Way out in the stratosphere is the GeForce GTX 295. Solidly at $530, this one is definitively not a great deal. You pay a high premium for having these two GPUs in a single card, and picking up two GTX 275 cards will be both cheaper and faster. And if you really want to do that, two Radeon HD 4890 cards would be our recommendation there for less money.

Final Words

That's the update from field. It's only been a short time since some of these parts debuted and the market is already compressed like it hasn't been in quite a while. For those who can afford it, buying a video card today will get you a lot for your money.

In any case, there are two standouts today: the Radeon HD 4850 and the Radeon HD 4890. These two are really terrific values.



View All Comments

  • erple2 - Monday, June 22, 2009 - link

    Their "bias" is based off the performance characteristics in their review. At each price point, you look at the cards that you can get for that price, then the performance that each of those cards gets you. If it happens to be ATI that wins in the performance per pricepoint, well, that's what you have to report on.

    After a quick trip to newegg and using their price discriminator (really just pick video cards in a particular price bracket), it's pretty clear that in the brackets Anandtech chose, ATI really does have the better cards. If you look at the reviews that Anandtech has done with the GTS 250, you'll see that it competes relatively on par with the 4850 in performance. Since the 4850 is cheaper, and happens to come in at a cheaper price than the GTS 250 (aka 9800 GTX+), then what was the problem exactly?

    You can make the same arguments at each price point, too.

    Just because ATI makes the better cards at a particular price point doesn't mean that anandtech needs to pander to NVidia.

    Anandtech is basing their decisions on the cost of the cards first, then within a particular band, the performance of the cards within that band, based on anandtech's performance numbers.
    Based on previous reviews of the GTS 250
  • SiliconDoc - Tuesday, June 23, 2009 - link

    That's why he left out the 9600GT, 75, 77, 79, 69 dollars, in the sub $100 that beats the 4670 in everything ?
    Yeah whatever.
    It's red bias period, all the way. Prick for a few dollars even when it's beat, stretch a tie or a loss to a win only on 512 4850 models, whatever.
    Same convenient crap, and calling lack of cuda, PhySx, game profiles, forced aa af, ambient occlusion, forced sli for games, etc, and claiming that's a zero because it HIS OPINION --
    No, it's been all too clear for all too long, and if you're even remotely honest you already know it.
  • joeysfb - Monday, June 22, 2009 - link

    Its now known as GTS250 in case you have not heard.... no one in their sane unbias mind would be getting that.... Its 3 year old tech....

    GTX260 is the minimum i would go for... I would rather get a 4850 at $90 bucks over NVIDIA 9800GTX, 9800GT, 9600GT....etc..etc...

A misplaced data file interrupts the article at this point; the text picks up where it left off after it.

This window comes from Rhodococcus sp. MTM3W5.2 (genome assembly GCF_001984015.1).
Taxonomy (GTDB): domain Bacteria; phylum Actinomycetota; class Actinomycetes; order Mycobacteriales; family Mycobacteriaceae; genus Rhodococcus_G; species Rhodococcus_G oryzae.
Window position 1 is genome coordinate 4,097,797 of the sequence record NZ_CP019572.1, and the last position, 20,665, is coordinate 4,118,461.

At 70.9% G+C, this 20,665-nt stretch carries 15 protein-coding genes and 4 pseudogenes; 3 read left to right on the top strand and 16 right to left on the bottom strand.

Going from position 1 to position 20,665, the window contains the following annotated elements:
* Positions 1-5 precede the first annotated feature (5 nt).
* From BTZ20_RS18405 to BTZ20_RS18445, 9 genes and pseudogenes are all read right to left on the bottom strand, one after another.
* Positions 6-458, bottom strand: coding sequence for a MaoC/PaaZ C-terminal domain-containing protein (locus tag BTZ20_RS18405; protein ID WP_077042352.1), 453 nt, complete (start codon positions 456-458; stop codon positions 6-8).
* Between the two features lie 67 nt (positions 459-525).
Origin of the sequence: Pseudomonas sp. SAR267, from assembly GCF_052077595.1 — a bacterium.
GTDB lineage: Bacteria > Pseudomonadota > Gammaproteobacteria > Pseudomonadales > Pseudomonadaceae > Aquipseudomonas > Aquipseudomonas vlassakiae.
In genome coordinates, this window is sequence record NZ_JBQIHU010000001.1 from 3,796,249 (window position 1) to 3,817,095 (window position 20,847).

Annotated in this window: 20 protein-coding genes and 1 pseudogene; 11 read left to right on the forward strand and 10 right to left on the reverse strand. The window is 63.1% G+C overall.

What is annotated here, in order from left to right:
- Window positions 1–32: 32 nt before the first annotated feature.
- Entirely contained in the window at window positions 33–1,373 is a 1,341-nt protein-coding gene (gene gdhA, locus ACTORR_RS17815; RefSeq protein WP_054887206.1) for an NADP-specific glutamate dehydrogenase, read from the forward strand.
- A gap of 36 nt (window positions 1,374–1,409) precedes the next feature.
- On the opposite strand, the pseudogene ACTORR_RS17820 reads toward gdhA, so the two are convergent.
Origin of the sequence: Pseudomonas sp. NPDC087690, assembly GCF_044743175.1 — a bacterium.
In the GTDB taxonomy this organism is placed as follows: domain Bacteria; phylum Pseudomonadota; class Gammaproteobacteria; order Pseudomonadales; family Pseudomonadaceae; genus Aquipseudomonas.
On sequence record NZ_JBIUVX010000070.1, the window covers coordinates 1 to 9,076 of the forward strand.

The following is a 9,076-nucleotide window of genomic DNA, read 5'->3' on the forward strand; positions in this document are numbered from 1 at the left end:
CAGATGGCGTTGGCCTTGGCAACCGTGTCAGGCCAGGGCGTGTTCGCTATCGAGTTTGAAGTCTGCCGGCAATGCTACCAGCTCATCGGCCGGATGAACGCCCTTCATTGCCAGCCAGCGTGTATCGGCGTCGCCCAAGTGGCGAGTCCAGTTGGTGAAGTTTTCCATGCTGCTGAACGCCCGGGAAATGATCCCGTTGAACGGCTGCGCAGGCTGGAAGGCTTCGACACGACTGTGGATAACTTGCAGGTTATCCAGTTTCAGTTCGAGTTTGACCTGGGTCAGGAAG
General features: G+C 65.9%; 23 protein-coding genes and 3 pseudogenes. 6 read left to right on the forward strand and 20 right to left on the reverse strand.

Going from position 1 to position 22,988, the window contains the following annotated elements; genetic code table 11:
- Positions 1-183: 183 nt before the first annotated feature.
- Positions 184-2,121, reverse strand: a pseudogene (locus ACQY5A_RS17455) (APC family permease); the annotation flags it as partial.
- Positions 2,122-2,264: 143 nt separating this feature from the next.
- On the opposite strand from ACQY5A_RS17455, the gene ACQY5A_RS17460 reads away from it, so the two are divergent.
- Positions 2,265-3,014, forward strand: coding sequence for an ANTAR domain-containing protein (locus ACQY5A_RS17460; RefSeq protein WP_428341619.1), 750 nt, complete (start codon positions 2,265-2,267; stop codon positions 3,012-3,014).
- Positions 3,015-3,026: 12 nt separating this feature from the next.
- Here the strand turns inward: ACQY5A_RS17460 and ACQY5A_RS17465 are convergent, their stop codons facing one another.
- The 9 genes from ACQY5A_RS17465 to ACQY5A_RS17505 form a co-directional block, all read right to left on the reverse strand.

You could do Nvidia a favour by buying those cards.
  • SiliconDoc - Monday, June 22, 2009 - link

    PS GTX9800+ is still selling at the egg.
    So is 9800GT
    So is 8800GT at Tiger. (84 bucks)
    Look, the 4770 is not available - like almost anywhere is it ? Maybe just 1 brand somewhere ?
    I can see ati for penny pinching can't even buy a pizza people. Ok, so 10 bucks is the world to some. Sorry for your troubles.
    I guess taking advantage of ati's three billion dollar losses - that it seems my taxes will soon have to pay for - well that's ok - when someone can't pay enough for a card to keep the core producer SOLVENT.
    That's a SHAME.
  • joeysfb - Monday, June 22, 2009 - link

    You are a party crusher at a red rooster victory party. I have a 8800GT which is upgraded to 4870 512Mb... I am happy with my upgrade why tell people otherwise.

    Besides if you are happy with you whatever Nvidia card, stick to that!! Every one that visit AnandTech has their own opinion of which graphic card is good!!

    Go market Nvidia to whoever that cares..... I am getting my money worth here, this round... Next round maybe Nvidia i don't know. And they better have full dx11 support and much faster or cheaper for me to switch.
  • SiliconDoc - Tuesday, June 23, 2009 - link

    I don;t care about your opinion or anyone else's opinion. Opinions are fine, it's the bias and the lies that are not.
    How THICK can you be to not understand that ?
    Grow up.
  • joeysfb - Friday, June 26, 2009 - link

    You don't care and yet to spent countless hours arguing that Nvidia has a better G80 aka G92 aka GTS card. While most of us like myself have already cross over from green to red and never looked back!!! The market share of gpu landscape has shifted. Nvidia still whole the major discrete video card market but ATI is the better and cheaper choice NOW!! Reply
  • SiliconDoc - Monday, June 22, 2009 - link

    Dude, GTX9800+ still beats the 4850, the 4830, the 4770, so your idea of "old tech" is just OLD CRUD in your brain.
    Yes, it's OBVIOUS you'd rather get a red rooster card, obvious by your reply.
  • camylarde - Monday, June 22, 2009 - link

    Lord Raiden likes this ///thumbs up/// Oops, this is not facebook. Reply
  • The0ne - Friday, June 19, 2009 - link

    I just purchased the xfx 4870 1gig for $140 shipped from the hot deals section. It was $10 cheaper but the first deal had expired. I had wanted to grab the 4890 but could not justify the extra $50 for the small performance gain. 4870 will hold me out until the next round of cards come out and stabilize a bit :) But $140 shipped is cheap imo :D Reply